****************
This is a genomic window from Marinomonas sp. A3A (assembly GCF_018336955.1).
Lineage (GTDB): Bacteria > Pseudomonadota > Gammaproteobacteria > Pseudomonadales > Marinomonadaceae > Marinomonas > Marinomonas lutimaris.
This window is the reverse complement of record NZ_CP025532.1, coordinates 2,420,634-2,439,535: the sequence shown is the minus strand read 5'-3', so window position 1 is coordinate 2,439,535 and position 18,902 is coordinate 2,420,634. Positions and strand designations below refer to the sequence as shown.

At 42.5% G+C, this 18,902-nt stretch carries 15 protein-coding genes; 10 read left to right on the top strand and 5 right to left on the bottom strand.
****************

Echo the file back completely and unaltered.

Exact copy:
This is a genomic window from Marinomonas sp. A3A (assembly GCF_018336955.1).
Lineage (GTDB): Bacteria > Pseudomonadota > Gammaproteobacteria > Pseudomonadales > Marinomonadaceae > Marinomonas > Marinomonas lutimaris.
This window is the reverse complement of record NZ_CP025532.1, coordinates 2,420,634-2,439,535: the sequence shown is the minus strand read 5'-3', so window position 1 is coordinate 2,439,535 and position 18,902 is coordinate 2,420,634. Positions and strand designations below refer to the sequence as shown.

At 42.5% G+C, this 18,902-nt stretch carries 15 protein-coding genes; 10 read left to right on the top strand and 5 right to left on the bottom strand.